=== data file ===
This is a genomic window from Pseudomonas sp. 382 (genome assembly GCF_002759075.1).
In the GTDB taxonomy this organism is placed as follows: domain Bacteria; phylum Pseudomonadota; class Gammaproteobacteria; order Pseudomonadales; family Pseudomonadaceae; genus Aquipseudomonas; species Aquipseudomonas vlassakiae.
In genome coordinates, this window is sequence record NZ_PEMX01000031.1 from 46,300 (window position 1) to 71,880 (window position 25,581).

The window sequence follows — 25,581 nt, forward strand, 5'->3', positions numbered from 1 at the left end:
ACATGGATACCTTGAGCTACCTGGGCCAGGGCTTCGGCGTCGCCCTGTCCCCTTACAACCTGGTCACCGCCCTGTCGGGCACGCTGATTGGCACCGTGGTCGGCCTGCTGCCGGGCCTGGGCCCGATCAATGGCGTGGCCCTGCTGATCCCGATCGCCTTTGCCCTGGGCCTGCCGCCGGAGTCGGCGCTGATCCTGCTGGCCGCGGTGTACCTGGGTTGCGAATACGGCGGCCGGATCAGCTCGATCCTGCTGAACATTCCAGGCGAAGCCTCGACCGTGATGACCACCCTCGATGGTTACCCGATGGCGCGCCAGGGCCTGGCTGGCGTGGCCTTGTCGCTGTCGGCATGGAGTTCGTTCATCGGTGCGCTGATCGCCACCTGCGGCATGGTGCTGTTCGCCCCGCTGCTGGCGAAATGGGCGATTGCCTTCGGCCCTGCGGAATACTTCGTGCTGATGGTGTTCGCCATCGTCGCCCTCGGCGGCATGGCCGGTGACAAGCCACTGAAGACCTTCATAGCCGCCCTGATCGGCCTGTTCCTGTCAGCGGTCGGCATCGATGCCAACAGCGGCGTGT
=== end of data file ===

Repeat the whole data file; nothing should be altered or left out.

This is a genomic window from Pseudomonas sp. 382 (genome assembly GCF_002759075.1).
In the GTDB taxonomy this organism is placed as follows: domain Bacteria; phylum Pseudomonadota; class Gammaproteobacteria; order Pseudomonadales; family Pseudomonadaceae; genus Aquipseudomonas; species Aquipseudomonas vlassakiae.
In genome coordinates, this window is sequence record NZ_PEMX01000031.1 from 46,300 (window position 1) to 71,880 (window position 25,581).

The window sequence follows — 25,581 nt, forward strand, 5'->3', positions numbered from 1 at the left end:
ACATGGATACCTTGAGCTACCTGGGCCAGGGCTTCGGCGTCGCCCTGTCCCCTTACAACCTGGTCACCGCCCTGTCGGGCACGCTGATTGGCACCGTGGTCGGCCTGCTGCCGGGCCTGGGCCCGATCAATGGCGTGGCCCTGCTGATCCCGATCGCCTTTGCCCTGGGCCTGCCGCCGGAGTCGGCGCTGATCCTGCTGGCCGCGGTGTACCTGGGTTGCGAATACGGCGGCCGGATCAGCTCGATCCTGCTGAACATTCCAGGCGAAGCCTCGACCGTGATGACCACCCTCGATGGTTACCCGATGGCGCGCCAGGGCCTGGCTGGCGTGGCCTTGTCGCTGTCGGCATGGAGTTCGTTCATCGGTGCGCTGATCGCCACCTGCGGCATGGTGCTGTTCGCCCCGCTGCTGGCGAAATGGGCGATTGCCTTCGGCCCTGCGGAATACTTCGTGCTGATGGTGTTCGCCATCGTCGCCCTCGGCGGCATGGCCGGTGACAAGCCACTGAAGACCTTCATAGCCGCCCTGATCGGCCTGTTCCTGTCAGCGGTCGGCATCGATGCCAACAGCGGCGTGT